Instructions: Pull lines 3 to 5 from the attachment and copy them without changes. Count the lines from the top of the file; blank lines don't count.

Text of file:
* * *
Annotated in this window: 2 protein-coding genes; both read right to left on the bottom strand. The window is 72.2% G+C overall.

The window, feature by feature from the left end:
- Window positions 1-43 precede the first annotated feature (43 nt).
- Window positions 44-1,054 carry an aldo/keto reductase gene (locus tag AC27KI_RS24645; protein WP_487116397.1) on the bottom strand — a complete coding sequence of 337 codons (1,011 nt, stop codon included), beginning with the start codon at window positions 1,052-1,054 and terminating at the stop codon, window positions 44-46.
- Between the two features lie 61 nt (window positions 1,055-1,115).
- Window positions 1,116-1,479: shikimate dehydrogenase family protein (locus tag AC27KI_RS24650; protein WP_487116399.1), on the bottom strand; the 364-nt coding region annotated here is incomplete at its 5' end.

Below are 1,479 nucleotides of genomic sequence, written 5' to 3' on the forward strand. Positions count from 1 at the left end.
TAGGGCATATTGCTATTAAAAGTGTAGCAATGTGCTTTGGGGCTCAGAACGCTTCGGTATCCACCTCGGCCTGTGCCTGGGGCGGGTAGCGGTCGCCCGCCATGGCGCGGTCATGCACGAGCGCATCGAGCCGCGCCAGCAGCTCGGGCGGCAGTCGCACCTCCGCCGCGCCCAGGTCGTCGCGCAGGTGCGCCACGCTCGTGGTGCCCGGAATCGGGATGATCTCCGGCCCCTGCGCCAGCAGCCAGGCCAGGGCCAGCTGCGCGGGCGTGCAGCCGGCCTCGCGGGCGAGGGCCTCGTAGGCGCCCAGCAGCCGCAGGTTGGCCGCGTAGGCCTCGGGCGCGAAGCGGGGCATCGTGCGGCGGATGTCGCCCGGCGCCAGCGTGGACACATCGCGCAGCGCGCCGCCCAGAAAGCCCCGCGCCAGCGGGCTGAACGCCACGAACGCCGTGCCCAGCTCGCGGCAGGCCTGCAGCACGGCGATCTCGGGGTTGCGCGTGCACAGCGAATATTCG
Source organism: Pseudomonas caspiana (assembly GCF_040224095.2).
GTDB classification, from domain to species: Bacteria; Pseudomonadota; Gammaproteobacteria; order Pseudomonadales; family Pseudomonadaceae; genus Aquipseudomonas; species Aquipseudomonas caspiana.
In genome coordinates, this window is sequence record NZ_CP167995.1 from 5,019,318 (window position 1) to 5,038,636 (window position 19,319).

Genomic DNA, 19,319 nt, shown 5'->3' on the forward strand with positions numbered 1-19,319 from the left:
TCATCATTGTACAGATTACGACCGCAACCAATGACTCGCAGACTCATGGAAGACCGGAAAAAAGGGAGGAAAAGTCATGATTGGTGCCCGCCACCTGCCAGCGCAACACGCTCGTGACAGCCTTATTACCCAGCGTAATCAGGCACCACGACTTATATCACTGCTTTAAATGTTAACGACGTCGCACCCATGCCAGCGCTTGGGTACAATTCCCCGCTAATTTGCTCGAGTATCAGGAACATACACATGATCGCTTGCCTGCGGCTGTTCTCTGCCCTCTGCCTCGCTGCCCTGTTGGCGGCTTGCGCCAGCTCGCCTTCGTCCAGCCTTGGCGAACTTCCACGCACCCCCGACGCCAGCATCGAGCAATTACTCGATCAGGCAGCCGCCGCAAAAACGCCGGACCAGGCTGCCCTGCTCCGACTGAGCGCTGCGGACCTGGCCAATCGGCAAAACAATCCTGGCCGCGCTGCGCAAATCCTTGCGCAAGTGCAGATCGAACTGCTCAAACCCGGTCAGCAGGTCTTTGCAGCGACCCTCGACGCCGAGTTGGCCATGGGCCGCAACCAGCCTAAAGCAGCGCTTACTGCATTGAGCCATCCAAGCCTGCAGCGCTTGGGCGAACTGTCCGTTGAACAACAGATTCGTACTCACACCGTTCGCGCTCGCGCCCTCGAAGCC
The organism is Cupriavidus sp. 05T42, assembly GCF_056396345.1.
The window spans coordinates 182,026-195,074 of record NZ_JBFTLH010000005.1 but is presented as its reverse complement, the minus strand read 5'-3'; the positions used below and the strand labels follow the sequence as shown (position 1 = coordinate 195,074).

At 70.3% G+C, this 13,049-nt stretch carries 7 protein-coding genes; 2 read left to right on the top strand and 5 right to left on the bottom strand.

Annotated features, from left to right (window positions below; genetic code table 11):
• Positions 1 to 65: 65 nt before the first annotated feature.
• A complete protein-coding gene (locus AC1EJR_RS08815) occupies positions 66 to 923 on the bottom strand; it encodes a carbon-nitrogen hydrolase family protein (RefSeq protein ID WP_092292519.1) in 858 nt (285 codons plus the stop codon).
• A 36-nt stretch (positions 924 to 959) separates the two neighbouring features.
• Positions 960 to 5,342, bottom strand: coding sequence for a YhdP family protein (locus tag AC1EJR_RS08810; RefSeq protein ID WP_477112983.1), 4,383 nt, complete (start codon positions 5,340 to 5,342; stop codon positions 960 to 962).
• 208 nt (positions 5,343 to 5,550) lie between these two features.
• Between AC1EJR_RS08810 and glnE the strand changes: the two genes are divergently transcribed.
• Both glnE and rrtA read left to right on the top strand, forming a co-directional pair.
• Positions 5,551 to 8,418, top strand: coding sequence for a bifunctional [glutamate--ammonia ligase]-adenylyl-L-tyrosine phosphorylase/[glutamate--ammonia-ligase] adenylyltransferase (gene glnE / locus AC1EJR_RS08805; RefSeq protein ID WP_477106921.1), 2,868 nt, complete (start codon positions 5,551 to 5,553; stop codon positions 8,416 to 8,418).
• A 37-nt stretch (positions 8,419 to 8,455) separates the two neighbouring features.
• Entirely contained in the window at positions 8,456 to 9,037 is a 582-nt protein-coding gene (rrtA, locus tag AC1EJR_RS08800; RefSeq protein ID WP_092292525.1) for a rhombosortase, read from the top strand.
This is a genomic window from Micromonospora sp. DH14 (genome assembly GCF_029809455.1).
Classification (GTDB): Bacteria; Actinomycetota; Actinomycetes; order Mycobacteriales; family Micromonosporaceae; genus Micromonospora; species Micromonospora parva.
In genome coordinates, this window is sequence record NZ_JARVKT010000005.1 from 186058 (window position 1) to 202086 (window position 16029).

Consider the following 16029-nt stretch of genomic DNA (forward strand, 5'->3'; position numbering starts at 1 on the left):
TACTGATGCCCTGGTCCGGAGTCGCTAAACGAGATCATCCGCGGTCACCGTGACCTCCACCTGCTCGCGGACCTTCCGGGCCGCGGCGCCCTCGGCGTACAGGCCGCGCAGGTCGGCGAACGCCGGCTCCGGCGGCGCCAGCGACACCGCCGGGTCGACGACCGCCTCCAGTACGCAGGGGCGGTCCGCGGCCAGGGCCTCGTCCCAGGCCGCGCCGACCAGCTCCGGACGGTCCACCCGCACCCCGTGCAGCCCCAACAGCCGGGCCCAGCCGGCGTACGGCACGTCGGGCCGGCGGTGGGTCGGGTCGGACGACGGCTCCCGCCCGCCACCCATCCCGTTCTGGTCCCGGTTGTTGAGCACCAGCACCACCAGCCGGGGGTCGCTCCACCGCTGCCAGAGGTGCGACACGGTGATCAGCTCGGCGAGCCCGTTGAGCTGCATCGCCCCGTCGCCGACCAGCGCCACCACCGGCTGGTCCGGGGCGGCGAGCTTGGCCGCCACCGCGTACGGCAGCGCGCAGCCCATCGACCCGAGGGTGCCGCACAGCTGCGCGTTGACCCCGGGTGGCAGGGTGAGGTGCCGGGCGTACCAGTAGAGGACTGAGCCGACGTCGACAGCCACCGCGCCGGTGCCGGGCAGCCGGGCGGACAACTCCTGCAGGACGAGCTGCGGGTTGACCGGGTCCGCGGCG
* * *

- Window positions 1-43 precede the first annotated feature (43 nt).
- Window positions 44-1,054 carry an aldo/keto reductase gene (locus tag AC27KI_RS24645; protein WP_487116397.1) on the bottom strand — a complete coding sequence of 337 codons (1,011 nt, stop codon included), beginning with the start codon at window positions 1,052-1,054 and terminating at the stop codon, window positions 44-46.
- Between the two features lie 61 nt (window positions 1,055-1,115).